The former Garden of Allah Hotel on the Sunset Strip has been immortalized in rock songs, books, movies and even in a comic strip as the place where show business stars took up residence for extended periods. Just down the street was Normandie Village, a similar but lesser known home to many Hollywood celebrities who got their starts in early motion pictures.
This cluster of French provincial-style apartments once stood at 8474 Sunset Blvd., a vacant hillside lot today that seems a most unlikely place for the histories of movies and West Hollywood to cross paths.
Yet in its heyday, Normandie Village was a picturesque but secret playground where actors, starlets, artists and writers lived, partied and sometimes worked before and after they became big names. The Village competed in many ways with its more famous neighbor with Babylonian bashes of its own and wild nights at popular nightclubs within walking distance.
Long-term residents included the likes of Clara Bow, the first “It” girl and the movies’ first sex symbol; Billie Dove, “the American beauty;” actors Jimmy Stewart and Henry Fonda, who shared a place together; Tarzan creator Edgar Rice Burroughs, and Myrna Loy, one of only two actresses to receive an Academy Award without ever having been nominated. She reportedly called the fantasy-like setting the “make believe village.”
The Village and the Garden of Allah share somewhat parallel histories. They were built at about the same time – the Village at some point in the 1920s and the hotel in 1927. The Garden of Allah was demolished in 1959; a fire destroyed 48 of the Village’s 55 apartments in 1955, which marked the beginning of a long downturn. It hung on until finally being torn down in 1970 to make way for a retirement home.
But chateau-style architecture that was sweeping Hollywood when the Village opened for business set it apart. A New York Times travel writer, captivated by its high-peaked roofs, tall chimneys, clock tower and bamboo pools bunched along stone-covered pathways, said the place “looked like a snow globe village had been dropped onto the Sunset Strip.”
Red Hair – and Fur – for Everybody
The Village’s history and significance to West Hollywood, of course, comes from the people who lived there beginning when motion pictures were silent and moviemakers’ parties were especially loud. This much is known:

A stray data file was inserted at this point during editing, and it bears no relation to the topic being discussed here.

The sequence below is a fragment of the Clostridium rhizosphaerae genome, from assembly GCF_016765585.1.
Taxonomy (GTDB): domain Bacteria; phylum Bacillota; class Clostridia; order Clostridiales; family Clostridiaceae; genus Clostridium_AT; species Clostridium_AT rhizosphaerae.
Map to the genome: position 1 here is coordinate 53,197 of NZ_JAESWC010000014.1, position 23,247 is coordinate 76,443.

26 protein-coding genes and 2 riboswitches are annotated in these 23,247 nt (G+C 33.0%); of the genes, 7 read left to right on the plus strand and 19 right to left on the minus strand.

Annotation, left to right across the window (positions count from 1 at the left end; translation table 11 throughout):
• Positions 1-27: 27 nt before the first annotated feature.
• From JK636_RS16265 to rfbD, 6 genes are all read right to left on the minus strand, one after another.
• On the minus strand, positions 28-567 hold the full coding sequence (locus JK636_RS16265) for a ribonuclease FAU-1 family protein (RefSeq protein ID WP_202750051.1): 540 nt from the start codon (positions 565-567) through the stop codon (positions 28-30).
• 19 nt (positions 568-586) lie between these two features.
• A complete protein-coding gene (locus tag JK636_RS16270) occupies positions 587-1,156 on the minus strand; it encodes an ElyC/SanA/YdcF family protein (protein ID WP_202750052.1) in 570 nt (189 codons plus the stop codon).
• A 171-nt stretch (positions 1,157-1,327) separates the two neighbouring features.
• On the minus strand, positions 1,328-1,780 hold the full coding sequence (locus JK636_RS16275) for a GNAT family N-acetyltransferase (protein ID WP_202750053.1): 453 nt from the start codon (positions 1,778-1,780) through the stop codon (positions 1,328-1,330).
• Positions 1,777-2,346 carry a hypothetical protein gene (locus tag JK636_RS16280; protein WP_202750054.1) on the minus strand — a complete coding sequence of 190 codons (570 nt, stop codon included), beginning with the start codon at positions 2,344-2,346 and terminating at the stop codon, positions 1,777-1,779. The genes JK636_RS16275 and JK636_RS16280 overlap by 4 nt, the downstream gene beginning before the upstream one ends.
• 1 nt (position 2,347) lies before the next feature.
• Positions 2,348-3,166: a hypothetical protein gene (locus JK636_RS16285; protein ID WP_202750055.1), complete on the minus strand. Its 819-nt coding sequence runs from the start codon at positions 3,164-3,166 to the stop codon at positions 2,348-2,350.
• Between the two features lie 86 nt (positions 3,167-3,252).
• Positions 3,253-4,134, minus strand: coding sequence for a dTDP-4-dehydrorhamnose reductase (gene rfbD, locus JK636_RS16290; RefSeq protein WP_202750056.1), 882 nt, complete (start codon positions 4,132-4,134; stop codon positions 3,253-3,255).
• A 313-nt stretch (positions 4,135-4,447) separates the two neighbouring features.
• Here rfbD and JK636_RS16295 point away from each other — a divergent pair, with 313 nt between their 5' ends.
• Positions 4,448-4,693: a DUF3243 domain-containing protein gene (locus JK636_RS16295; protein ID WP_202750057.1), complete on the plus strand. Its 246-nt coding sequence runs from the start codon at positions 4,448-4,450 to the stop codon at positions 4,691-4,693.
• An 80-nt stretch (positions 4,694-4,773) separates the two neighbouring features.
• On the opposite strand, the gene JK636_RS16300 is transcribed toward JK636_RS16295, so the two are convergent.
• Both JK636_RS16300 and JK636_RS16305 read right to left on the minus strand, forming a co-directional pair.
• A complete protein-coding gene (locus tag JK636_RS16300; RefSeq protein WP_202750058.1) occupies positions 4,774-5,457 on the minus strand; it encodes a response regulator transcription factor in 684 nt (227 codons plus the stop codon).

Actress Clara Bow, one of the Village’s earliest residents, landed a Hollywood contract at the age of 18. An unstoppable exhibitionist, Bow dyed her hair flame red, and was often seen driving down Sunset Boulevard in a bright red 1928 Packard with her pet chow dyed to match. Accounts differ, though, on the make of car and number of dogs riding shotgun.
“I’d whiz down Sunset Boulevard in my open Kissel … with several red chow dogs to match my hair,” Bow later recalled of her heyday in the book “The Perils of Prosperity 1914 – 1932” by William E. Leuchtenburg. In any case, there was no missing the meaning of a famous quote based on her infatuation with fast cars: “The more I know about men, the more I like cars.”
When Jimmy Stewart reached Hollywood in 1935, he shared a place at Normandie Village with Henry Fonda, his pal and fellow actor from the New York theatre. Both were on the thin side and under pressure from their studios to gain some weight, Stewart recalled in a 1961 “Saturday Evening Post” story. This is how he describes one of the ways they tried to put on a few pounds:
“Hank Fonda was part of my weight-gaining ordeal. Hank was skinny too. Somebody told us to whip a little brandy and milk together and drink it in the morning – ‘It’ll help.’ We started with a half-and-half mixture, but as the days went by, the color of our liquid breakfasts got darker and darker. By ten a.m., we were half stoned. So we gave up the recipe.”
On the business side, Tarzan creator Edgar Rice Burroughs set up office there in 1934 where he arranged to film a movie in Guatemala. While at the Village, he also wrote “Tarzan and the Diamond of Asher,” a serial widely considered to be the forerunner of modern heroes.